Book illustrations (woodcuts) of the 15th century
Gutenberg Bible of the Bavarian State Library
The Gutenberg bible of the Bayerische Staatsbibliothek is one of 49 surviving copies of this significant printed work. It was acquired from the Benedictine monastery of Andechs in 1803. Entries made by the Benedictine Ulrich Kaegerl von Landau (deceased in 1505) indicate that the bible was originally purchased from the monastery of Tegernsee. The copy has coloured initials and borders. A peculiarity of the Munich copy is the 'tabula rubricarum', a list of the red headlines which were to be crafted by hand after the conclusion of the printing process. The only other surviving copy of this list is held by the Austrian National Library (ÖNB) in Vienna. The Munich copy of the bible was digitised in the autumn of the year 2005 by a team of the Humanities Media Interface Project of the Keio University of Tokyo. The two volumes and the tabula rubricarum are searchable in the electronic catalogue of incunabula BSB Ink online and can be accessed online from there.
->Further information on the project
Realised in cooperation with: Humanities Media Interface Project der Keio-Universität Tokio
Incunabula (Early Printed Works)
The Bayerische Staatsbibliothek holds one of the world's largest collections of printed works from the 15th century. Within the framework of cataloguing projects and prompted by users' requests digital reproductions of individual pages and complete editions have been produced. The digital copies are searchable in the electronic catalogue of incunabula called BSB-Ink online. Among the already digitised parts of the collections there are: :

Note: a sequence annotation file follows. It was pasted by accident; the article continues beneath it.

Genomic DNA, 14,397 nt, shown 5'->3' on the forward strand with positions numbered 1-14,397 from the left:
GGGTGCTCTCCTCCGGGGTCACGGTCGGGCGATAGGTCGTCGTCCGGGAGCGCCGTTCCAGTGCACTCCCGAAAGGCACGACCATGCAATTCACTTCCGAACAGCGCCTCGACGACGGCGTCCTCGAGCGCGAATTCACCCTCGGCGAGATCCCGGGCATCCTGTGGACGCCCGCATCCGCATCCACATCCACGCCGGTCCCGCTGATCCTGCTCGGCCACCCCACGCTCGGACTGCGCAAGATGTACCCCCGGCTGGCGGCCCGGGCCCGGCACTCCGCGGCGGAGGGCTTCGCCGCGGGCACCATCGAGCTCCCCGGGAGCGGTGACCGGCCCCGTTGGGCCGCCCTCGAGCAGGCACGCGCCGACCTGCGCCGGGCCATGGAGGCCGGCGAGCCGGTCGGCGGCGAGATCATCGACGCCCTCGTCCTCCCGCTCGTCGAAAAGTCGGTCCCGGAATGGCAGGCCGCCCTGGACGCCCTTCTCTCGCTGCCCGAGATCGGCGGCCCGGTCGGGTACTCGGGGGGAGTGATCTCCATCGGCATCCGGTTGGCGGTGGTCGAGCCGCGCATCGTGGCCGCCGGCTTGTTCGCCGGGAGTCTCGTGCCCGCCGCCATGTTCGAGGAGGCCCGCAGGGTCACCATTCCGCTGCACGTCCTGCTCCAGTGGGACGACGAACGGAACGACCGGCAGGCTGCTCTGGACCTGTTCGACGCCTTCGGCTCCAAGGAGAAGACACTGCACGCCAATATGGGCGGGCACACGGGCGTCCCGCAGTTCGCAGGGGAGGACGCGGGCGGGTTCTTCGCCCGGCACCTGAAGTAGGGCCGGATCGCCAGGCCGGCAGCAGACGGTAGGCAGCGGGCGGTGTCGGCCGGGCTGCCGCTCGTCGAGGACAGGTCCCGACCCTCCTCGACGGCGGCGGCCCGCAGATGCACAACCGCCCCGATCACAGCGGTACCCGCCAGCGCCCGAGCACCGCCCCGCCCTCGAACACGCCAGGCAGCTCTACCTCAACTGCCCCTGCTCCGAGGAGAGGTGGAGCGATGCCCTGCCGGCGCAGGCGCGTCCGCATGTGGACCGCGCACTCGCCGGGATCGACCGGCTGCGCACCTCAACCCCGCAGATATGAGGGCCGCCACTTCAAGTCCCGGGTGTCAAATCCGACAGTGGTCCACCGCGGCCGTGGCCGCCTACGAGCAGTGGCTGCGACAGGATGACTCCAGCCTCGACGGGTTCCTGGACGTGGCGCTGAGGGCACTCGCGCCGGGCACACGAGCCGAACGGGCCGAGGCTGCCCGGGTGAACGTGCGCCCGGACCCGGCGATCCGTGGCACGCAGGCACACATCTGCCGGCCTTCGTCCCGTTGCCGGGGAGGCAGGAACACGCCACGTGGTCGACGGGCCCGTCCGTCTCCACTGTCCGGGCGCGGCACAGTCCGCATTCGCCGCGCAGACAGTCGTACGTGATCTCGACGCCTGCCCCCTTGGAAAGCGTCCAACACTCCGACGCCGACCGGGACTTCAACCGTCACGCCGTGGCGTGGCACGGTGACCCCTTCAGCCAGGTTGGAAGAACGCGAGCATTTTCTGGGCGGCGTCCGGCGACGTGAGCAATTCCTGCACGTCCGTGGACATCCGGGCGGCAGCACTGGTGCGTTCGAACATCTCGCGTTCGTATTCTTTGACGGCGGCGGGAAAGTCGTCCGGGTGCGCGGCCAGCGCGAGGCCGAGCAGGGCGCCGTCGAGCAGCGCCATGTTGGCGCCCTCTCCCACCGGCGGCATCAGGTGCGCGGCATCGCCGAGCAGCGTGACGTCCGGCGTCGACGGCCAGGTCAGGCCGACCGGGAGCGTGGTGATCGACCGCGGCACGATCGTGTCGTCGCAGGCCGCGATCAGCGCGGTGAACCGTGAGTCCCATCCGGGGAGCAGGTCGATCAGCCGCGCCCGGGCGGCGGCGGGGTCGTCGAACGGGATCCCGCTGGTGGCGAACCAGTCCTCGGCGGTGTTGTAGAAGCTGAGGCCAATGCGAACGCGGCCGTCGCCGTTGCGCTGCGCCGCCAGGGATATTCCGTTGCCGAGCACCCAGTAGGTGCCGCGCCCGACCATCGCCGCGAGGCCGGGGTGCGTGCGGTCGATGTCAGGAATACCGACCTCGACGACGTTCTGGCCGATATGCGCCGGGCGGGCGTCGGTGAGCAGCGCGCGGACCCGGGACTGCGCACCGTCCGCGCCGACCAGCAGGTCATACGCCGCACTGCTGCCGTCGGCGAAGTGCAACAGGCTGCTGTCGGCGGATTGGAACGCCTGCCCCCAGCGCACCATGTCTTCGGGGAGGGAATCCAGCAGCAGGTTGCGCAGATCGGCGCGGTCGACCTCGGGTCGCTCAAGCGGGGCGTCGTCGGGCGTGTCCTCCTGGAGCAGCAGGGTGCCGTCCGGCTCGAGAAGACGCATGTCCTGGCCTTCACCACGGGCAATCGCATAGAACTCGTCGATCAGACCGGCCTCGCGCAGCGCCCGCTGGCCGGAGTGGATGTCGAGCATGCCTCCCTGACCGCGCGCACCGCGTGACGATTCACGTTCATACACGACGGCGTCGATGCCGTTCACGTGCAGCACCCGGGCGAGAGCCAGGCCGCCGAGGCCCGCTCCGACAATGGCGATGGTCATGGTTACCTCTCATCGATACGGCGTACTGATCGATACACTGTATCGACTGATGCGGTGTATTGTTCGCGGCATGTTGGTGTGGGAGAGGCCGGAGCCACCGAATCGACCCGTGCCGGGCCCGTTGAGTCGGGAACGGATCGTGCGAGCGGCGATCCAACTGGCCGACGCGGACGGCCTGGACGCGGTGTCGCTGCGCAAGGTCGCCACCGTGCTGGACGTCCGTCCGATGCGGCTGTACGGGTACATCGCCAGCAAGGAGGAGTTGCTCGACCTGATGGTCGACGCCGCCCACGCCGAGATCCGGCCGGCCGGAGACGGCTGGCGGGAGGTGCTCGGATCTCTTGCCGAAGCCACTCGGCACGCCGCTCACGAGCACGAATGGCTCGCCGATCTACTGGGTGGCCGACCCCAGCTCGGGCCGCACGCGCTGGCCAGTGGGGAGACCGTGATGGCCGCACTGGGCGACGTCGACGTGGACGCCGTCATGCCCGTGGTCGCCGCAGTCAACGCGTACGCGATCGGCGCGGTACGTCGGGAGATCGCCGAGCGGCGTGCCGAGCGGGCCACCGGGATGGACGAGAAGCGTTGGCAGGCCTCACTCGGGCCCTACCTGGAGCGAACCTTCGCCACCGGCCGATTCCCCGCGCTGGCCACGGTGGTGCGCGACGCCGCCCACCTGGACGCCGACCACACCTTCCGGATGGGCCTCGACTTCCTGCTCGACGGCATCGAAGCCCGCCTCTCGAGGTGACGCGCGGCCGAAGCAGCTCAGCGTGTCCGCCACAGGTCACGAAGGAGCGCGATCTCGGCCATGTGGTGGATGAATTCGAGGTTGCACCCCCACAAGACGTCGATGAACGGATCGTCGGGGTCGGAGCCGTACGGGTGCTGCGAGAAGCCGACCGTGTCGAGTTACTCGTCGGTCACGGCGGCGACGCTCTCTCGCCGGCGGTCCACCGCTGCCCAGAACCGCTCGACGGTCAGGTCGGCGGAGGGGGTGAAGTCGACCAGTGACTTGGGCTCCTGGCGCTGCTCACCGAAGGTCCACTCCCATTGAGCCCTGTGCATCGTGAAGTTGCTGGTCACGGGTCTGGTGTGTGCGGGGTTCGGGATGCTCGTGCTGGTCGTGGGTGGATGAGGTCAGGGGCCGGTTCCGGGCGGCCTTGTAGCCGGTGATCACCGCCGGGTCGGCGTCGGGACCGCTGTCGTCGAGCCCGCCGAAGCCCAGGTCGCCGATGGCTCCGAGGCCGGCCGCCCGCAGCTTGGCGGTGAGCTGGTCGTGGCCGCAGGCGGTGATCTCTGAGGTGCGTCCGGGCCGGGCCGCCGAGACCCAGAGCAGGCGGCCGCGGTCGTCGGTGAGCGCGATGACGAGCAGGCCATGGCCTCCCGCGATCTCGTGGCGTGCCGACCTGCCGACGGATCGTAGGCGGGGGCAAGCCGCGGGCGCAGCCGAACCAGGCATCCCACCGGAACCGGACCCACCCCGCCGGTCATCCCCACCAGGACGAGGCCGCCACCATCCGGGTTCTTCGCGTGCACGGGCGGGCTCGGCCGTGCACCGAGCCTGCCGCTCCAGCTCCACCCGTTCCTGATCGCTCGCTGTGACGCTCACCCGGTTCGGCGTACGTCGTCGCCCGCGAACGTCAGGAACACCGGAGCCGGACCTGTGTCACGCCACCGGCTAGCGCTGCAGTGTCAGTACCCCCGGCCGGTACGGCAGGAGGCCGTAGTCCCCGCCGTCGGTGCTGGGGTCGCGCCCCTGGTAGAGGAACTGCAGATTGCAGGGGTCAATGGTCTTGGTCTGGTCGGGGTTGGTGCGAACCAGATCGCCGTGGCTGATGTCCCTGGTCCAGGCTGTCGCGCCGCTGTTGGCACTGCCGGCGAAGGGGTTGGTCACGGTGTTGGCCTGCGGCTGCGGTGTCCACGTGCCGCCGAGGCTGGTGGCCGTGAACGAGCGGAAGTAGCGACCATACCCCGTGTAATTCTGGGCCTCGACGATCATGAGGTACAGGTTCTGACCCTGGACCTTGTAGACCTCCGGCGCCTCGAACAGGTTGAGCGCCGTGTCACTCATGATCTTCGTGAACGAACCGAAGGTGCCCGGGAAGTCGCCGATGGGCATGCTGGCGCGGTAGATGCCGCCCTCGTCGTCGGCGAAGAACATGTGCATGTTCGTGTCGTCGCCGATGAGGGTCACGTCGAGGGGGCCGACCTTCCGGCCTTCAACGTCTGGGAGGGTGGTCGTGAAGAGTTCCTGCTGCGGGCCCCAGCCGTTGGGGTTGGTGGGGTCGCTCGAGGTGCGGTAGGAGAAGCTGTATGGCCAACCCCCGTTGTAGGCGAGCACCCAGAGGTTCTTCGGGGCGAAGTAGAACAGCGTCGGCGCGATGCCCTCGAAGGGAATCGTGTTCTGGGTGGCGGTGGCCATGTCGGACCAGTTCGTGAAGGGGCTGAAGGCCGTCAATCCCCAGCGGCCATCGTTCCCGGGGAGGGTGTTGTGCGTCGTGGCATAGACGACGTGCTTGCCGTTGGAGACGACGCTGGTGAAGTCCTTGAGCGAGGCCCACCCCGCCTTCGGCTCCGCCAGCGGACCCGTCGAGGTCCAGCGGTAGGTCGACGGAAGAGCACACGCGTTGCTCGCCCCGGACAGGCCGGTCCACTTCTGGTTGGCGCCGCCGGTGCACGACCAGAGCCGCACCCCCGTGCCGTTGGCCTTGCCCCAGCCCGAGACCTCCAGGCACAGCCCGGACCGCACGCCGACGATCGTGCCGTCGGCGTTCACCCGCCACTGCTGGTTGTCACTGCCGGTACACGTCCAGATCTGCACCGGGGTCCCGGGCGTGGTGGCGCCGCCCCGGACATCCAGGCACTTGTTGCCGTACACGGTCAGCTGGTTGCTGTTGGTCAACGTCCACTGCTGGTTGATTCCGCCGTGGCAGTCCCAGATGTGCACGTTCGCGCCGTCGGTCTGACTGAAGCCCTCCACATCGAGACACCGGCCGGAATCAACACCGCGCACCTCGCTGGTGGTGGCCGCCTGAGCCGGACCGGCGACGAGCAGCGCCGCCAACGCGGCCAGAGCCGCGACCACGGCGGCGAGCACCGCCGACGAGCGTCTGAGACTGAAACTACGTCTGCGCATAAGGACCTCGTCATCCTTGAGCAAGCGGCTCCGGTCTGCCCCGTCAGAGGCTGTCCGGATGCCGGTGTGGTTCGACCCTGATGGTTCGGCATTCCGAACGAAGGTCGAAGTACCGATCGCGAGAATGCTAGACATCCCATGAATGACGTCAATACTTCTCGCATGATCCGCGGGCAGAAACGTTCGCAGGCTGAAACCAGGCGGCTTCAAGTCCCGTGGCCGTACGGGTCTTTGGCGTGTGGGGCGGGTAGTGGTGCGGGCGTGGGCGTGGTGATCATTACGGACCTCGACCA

- graphic-art book illustrations of the 15th century (individual pages with additional search option for image contents)
- broadsides (complete collection)
- incunabula of special importance, among them the Gutenberg bible and Schedel's Nuremberg chronicle (reprint Augsburg 1500)
Realised in cooperation with:
[Collection Homepage] [Liste]
Schedel, Hartmann: Liber chronicarum
The Nuremberg chronicle of the physician and humanist Hartmann Schedel (1440 to 1514) was published by Anton Koberger in the year 1493 in a Latin and a German edition. The original edition of the chronicle contains more than 1,800 xylographs by way of illustration, which were crafted after drawings by Hans Pleydenwurff, Michael Wolgemut and possibly also Albrecht Dürer. The present German edition with the translation by Georg Alt was published in 1500 by Johann Schönsperger in Augsburg, and belongs to the abbreviated or simplified reprints, however which were complemented by approximately 350 xylographs. In comparison to the city views of the first edition, which frequently covered two pages, the small-scale xylographs of the reprint were much easier to handle from point of view of printing technique. This circumstance presumably rendered the production faster and less expensive.
[Schedel, Hartmann: Liber chronicarum. Das buch Der Croniken unnd geschichten. Aus dem Lat. übers. von Georg Alt. Mit Beiträgen von Hieronymus Münzer. Augsburg: Johann Schönsperger, 1500]